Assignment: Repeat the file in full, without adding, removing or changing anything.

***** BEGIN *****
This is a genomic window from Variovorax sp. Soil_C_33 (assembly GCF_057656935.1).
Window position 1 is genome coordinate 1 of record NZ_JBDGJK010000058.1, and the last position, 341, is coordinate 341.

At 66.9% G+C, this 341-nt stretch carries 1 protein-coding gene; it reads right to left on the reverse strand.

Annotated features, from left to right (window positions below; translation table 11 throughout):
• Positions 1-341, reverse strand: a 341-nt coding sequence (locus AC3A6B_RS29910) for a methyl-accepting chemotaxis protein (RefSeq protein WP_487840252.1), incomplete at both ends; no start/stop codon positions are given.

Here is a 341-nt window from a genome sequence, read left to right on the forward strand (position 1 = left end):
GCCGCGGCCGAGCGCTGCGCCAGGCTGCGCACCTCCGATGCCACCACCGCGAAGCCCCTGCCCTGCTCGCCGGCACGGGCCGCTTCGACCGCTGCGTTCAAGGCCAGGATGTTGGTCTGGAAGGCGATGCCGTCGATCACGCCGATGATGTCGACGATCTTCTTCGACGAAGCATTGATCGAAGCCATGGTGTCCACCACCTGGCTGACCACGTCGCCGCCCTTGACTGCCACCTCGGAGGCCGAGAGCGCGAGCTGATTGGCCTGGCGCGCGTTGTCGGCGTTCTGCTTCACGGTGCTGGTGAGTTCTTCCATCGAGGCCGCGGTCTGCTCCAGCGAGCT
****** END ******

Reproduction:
This is a genomic window from Variovorax sp. Soil_C_33 (assembly GCF_057656935.1).
Window position 1 is genome coordinate 1 of record NZ_JBDGJK010000058.1, and the last position, 341, is coordinate 341.

At 66.9% G+C, this 341-nt stretch carries 1 protein-coding gene; it reads right to left on the reverse strand.

Annotated features, from left to right (window positions below; translation table 11 throughout):
• Positions 1-341, reverse strand: a 341-nt coding sequence (locus AC3A6B_RS29910) for a methyl-accepting chemotaxis protein (RefSeq protein WP_487840252.1), incomplete at both ends; no start/stop codon positions are given.

Here is a 341-nt window from a genome sequence, read left to right on the forward strand (position 1 = left end):
GCCGCGGCCGAGCGCTGCGCCAGGCTGCGCACCTCCGATGCCACCACCGCGAAGCCCCTGCCCTGCTCGCCGGCACGGGCCGCTTCGACCGCTGCGTTCAAGGCCAGGATGTTGGTCTGGAAGGCGATGCCGTCGATCACGCCGATGATGTCGACGATCTTCTTCGACGAAGCATTGATCGAAGCCATGGTGTCCACCACCTGGCTGACCACGTCGCCGCCCTTGACTGCCACCTCGGAGGCCGAGAGCGCGAGCTGATTGGCCTGGCGCGCGTTGTCGGCGTTCTGCTTCACGGTGCTGGTGAGTTCTTCCATCGAGGCCGCGGTCTGCTCCAGCGAGCT